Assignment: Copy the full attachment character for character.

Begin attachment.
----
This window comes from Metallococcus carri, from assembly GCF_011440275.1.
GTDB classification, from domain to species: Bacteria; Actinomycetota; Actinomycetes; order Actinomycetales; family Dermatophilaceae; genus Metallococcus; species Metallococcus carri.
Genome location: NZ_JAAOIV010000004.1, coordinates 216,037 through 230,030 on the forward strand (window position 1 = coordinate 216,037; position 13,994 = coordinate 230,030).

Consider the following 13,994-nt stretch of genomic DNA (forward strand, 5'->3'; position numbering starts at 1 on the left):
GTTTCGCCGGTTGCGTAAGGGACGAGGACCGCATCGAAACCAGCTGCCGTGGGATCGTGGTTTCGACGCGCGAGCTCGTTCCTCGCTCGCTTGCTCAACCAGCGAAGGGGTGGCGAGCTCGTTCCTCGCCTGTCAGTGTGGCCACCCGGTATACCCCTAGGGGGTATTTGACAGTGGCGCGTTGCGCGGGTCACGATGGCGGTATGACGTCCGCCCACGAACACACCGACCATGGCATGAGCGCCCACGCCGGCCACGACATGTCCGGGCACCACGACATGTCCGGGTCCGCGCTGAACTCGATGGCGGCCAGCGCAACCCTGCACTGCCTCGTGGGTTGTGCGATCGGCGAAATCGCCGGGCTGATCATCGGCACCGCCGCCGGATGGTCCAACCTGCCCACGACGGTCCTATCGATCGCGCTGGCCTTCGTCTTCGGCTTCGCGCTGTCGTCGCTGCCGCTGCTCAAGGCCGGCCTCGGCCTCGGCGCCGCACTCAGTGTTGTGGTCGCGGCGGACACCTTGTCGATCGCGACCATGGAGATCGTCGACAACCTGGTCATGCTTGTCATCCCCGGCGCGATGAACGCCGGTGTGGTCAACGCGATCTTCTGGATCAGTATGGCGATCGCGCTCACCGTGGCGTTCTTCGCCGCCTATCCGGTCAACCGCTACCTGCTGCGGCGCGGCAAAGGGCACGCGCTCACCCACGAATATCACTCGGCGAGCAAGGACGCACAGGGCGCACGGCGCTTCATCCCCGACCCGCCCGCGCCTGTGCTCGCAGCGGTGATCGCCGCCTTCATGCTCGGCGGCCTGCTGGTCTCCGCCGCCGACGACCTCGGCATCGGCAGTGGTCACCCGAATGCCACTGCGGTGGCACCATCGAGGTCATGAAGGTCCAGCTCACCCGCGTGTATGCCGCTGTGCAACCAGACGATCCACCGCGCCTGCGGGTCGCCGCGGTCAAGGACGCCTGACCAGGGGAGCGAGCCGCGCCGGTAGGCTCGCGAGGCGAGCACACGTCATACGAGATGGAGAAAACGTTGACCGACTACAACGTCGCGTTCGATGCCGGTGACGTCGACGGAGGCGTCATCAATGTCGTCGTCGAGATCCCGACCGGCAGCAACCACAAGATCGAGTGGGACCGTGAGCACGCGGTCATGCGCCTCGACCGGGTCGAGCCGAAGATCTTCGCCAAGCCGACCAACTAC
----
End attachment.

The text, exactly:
This window comes from Metallococcus carri, from assembly GCF_011440275.1.
GTDB classification, from domain to species: Bacteria; Actinomycetota; Actinomycetes; order Actinomycetales; family Dermatophilaceae; genus Metallococcus; species Metallococcus carri.
Genome location: NZ_JAAOIV010000004.1, coordinates 216,037 through 230,030 on the forward strand (window position 1 = coordinate 216,037; position 13,994 = coordinate 230,030).

Consider the following 13,994-nt stretch of genomic DNA (forward strand, 5'->3'; position numbering starts at 1 on the left):
GTTTCGCCGGTTGCGTAAGGGACGAGGACCGCATCGAAACCAGCTGCCGTGGGATCGTGGTTTCGACGCGCGAGCTCGTTCCTCGCTCGCTTGCTCAACCAGCGAAGGGGTGGCGAGCTCGTTCCTCGCCTGTCAGTGTGGCCACCCGGTATACCCCTAGGGGGTATTTGACAGTGGCGCGTTGCGCGGGTCACGATGGCGGTATGACGTCCGCCCACGAACACACCGACCATGGCATGAGCGCCCACGCCGGCCACGACATGTCCGGGCACCACGACATGTCCGGGTCCGCGCTGAACTCGATGGCGGCCAGCGCAACCCTGCACTGCCTCGTGGGTTGTGCGATCGGCGAAATCGCCGGGCTGATCATCGGCACCGCCGCCGGATGGTCCAACCTGCCCACGACGGTCCTATCGATCGCGCTGGCCTTCGTCTTCGGCTTCGCGCTGTCGTCGCTGCCGCTGCTCAAGGCCGGCCTCGGCCTCGGCGCCGCACTCAGTGTTGTGGTCGCGGCGGACACCTTGTCGATCGCGACCATGGAGATCGTCGACAACCTGGTCATGCTTGTCATCCCCGGCGCGATGAACGCCGGTGTGGTCAACGCGATCTTCTGGATCAGTATGGCGATCGCGCTCACCGTGGCGTTCTTCGCCGCCTATCCGGTCAACCGCTACCTGCTGCGGCGCGGCAAAGGGCACGCGCTCACCCACGAATATCACTCGGCGAGCAAGGACGCACAGGGCGCACGGCGCTTCATCCCCGACCCGCCCGCGCCTGTGCTCGCAGCGGTGATCGCCGCCTTCATGCTCGGCGGCCTGCTGGTCTCCGCCGCCGACGACCTCGGCATCGGCAGTGGTCACCCGAATGCCACTGCGGTGGCACCATCGAGGTCATGAAGGTCCAGCTCACCCGCGTGTATGCCGCTGTGCAACCAGACGATCCACCGCGCCTGCGGGTCGCCGCGGTCAAGGACGCCTGACCAGGGGAGCGAGCCGCGCCGGTAGGCTCGCGAGGCGAGCACACGTCATACGAGATGGAGAAAACGTTGACCGACTACAACGTCGCGTTCGATGCCGGTGACGTCGACGGAGGCGTCATCAATGTCGTCGTCGAGATCCCGACCGGCAGCAACCACAAGATCGAGTGGGACCGTGAGCACGCGGTCATGCGCCTCGACCGGGTCGAGCCGAAGATCTTCGCCAAGCCGACCAACTAC